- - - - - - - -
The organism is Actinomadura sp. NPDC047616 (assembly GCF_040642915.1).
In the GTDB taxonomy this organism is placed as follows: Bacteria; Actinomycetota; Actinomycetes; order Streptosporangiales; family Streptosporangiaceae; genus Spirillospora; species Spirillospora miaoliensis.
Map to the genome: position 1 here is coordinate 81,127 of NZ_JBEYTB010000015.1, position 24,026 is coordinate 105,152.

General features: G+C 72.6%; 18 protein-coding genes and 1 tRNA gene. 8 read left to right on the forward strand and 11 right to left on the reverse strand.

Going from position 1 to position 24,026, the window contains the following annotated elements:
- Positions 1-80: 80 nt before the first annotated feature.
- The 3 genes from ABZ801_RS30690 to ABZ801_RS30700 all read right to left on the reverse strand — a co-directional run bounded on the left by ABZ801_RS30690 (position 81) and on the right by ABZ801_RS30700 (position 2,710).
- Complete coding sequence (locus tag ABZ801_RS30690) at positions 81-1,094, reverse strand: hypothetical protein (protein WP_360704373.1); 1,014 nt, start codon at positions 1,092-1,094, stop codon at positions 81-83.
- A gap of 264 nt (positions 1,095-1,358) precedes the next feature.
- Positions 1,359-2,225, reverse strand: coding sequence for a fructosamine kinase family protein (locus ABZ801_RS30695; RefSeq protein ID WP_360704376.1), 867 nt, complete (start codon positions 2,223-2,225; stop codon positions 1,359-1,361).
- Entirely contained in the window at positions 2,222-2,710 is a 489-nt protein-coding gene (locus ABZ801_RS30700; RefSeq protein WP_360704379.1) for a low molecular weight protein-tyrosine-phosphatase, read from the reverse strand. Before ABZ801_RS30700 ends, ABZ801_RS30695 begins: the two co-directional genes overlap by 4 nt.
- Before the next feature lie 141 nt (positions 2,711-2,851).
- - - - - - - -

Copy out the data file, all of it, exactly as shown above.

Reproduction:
The organism is Actinomadura sp. NPDC047616 (assembly GCF_040642915.1).
In the GTDB taxonomy this organism is placed as follows: Bacteria; Actinomycetota; Actinomycetes; order Streptosporangiales; family Streptosporangiaceae; genus Spirillospora; species Spirillospora miaoliensis.
Map to the genome: position 1 here is coordinate 81,127 of NZ_JBEYTB010000015.1, position 24,026 is coordinate 105,152.

General features: G+C 72.6%; 18 protein-coding genes and 1 tRNA gene. 8 read left to right on the forward strand and 11 right to left on the reverse strand.

Going from position 1 to position 24,026, the window contains the following annotated elements:
- Positions 1-80: 80 nt before the first annotated feature.
- The 3 genes from ABZ801_RS30690 to ABZ801_RS30700 all read right to left on the reverse strand — a co-directional run bounded on the left by ABZ801_RS30690 (position 81) and on the right by ABZ801_RS30700 (position 2,710).
- Complete coding sequence (locus tag ABZ801_RS30690) at positions 81-1,094, reverse strand: hypothetical protein (protein WP_360704373.1); 1,014 nt, start codon at positions 1,092-1,094, stop codon at positions 81-83.
- A gap of 264 nt (positions 1,095-1,358) precedes the next feature.
- Positions 1,359-2,225, reverse strand: coding sequence for a fructosamine kinase family protein (locus ABZ801_RS30695; RefSeq protein ID WP_360704376.1), 867 nt, complete (start codon positions 2,223-2,225; stop codon positions 1,359-1,361).
- Entirely contained in the window at positions 2,222-2,710 is a 489-nt protein-coding gene (locus ABZ801_RS30700; RefSeq protein WP_360704379.1) for a low molecular weight protein-tyrosine-phosphatase, read from the reverse strand. Before ABZ801_RS30700 ends, ABZ801_RS30695 begins: the two co-directional genes overlap by 4 nt.
- Before the next feature lie 141 nt (positions 2,711-2,851).